The Cenotaph is a concrete arched tomb for those who died from the bomb, both in the initial explosion and later due to the radiation. Under the arch, which symbolizes a shelter for the souls passed away, there is a stone chest that contains all the more than 220,000 names of the recognized victims. This cenotaph was one of the first memorials built in Hiroshima, in 1952. The cenotaph carries an epitaph which can be translated as "let all souls here rest in peace, for we will not repeat the mistake". The position of this cenotaph ensures that the arch is perfectly aligned with both the flame of peace and the A-Bomb Dome, perfectly visible under the arch.
Peace Memorial Hall
The Peace Memorial Hall is a place dedicated to collecting the names and photographs of the people who died in the explosion. It was inaugurated in 2002 by the national government, with the aim of commemorating the victims by collecting memories and stories of the survivors before it was too late. Like the Cenotaph and the Peace Memorial Museum, it was designed by architect Kenzo Tange. On the roof, near the entrance (the museum is underground) there is a clock stopped at 8:15, the time the bomb exploded. The museum entrance leads down to a hall for contemplation, and then back to a series of touching stories and memories of the survivors (in English and Japanese).
The Peace Park Rest House in Hiroshima is another building that survived the bombing. The building was built in 1929 to house a kimono shop, which closed in 1943. At the time of the bombing, it was used as a fuel distribution station. 37 people worked there and all perished, with the exception of Eizo Nomura, who at that moment had gone down to the basement and managed to miraculously survive. Although the building was badly damaged, it was remodeled soon after the war. In recent decades, the local government has often debated whether or not to preserve it. Currently, the first floor is used as a tourist information center with a souvenir shop, the upper floors house offices and the basement is preserved almost as it was at the time of the bombing.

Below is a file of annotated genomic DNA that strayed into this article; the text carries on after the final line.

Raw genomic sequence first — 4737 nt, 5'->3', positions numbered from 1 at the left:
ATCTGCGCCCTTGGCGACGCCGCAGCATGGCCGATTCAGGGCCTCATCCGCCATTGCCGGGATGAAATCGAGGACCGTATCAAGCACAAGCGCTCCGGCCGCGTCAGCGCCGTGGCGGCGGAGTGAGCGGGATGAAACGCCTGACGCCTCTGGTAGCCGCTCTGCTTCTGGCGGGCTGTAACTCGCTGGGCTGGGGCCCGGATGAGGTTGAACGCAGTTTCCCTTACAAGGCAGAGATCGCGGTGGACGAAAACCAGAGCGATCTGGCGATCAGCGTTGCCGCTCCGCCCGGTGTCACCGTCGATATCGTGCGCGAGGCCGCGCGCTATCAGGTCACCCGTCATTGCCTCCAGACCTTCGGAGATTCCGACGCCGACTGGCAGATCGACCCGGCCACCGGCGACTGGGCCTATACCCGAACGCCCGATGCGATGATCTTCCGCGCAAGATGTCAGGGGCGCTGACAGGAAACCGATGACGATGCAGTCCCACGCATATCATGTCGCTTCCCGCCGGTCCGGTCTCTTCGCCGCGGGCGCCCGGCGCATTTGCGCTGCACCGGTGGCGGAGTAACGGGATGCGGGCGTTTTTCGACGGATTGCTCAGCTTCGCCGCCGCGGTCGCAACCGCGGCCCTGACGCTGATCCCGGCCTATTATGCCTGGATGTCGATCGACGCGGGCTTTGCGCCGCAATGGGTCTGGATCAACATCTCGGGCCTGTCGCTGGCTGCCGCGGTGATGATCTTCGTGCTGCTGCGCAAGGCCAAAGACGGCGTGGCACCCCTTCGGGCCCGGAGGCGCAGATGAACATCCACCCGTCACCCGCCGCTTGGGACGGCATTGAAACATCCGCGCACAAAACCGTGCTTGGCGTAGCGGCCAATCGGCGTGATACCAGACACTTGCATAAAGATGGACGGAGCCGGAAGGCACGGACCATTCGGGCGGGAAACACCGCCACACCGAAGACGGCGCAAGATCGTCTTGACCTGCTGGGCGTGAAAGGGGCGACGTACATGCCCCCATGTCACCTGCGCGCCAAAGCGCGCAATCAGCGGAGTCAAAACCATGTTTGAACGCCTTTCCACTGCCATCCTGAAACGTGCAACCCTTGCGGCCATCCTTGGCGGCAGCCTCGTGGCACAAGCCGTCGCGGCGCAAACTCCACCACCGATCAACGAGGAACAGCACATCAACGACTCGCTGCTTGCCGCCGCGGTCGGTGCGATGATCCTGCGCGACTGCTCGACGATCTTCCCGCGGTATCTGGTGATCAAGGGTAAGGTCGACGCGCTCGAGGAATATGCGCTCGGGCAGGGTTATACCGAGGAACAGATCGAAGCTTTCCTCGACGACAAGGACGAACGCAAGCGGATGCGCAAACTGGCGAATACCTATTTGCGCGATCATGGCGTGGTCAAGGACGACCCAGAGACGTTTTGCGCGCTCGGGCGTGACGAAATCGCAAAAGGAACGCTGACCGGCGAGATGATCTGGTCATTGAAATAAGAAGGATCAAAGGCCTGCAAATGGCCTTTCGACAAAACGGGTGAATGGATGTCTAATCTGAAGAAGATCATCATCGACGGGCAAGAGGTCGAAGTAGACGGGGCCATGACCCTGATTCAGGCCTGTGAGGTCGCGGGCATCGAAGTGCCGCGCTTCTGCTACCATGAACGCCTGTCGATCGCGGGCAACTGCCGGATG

Children's Peace Monument
This monument, one of the most visited and touching in the park, is dedicated to all the children who died from the atomic bomb. On top of the monument is a statue of a little girl holding a crane. That child depicted is Sadako Sasaki, a survivor of the explosion who later fell ill with leukemia, and who moved the nation because during her last period of life in the hospital she never stopped folding origami depicting cranes, according to an ancient Japanese legend according to which whoever made a thousand paper cranes could have made a wish. In 1955 the girl died. Near this monument there are now hundreds of origami that are continually brought by visitors, and in particular by schoolchildren visiting the park.
The A-Bomb Dome, also officially known as the Hiroshima Peace Memorial, is the closest building to the hypocenter that didn't completely collapse after the atomic bomb went off. The authorities of the time decided to leave it intact in the condition in which it was found, that is, little more than a skeleton of a building, as a testimony of the terrible event. It had been built in 1915, and housed the headquarters of the industrial promotion body of the city. In 1996 it became part of the UNESCO World Heritage Site.
the lit A-bomb Dome
How to get to the Peace Park
The Peace Park is located in the center of Hiroshima city, but the city's main station (JR Hiroshima) is two and a half kilometers away. If taking a long half hour walk isn't your thing, the nearest tram stop is Genbaku-Domu Mae (原爆ドーム前)
, served by line 2 and line 6. From Hiroshima station the journey takes about 15 minutes (190¥). Alternatively, all three lines of the Hiroshima Sightseeing Loop Bus (Meipuru-pu) stop near the park.
Map of the Peace Park, Hiroshima
Guided tours, activities and other things to do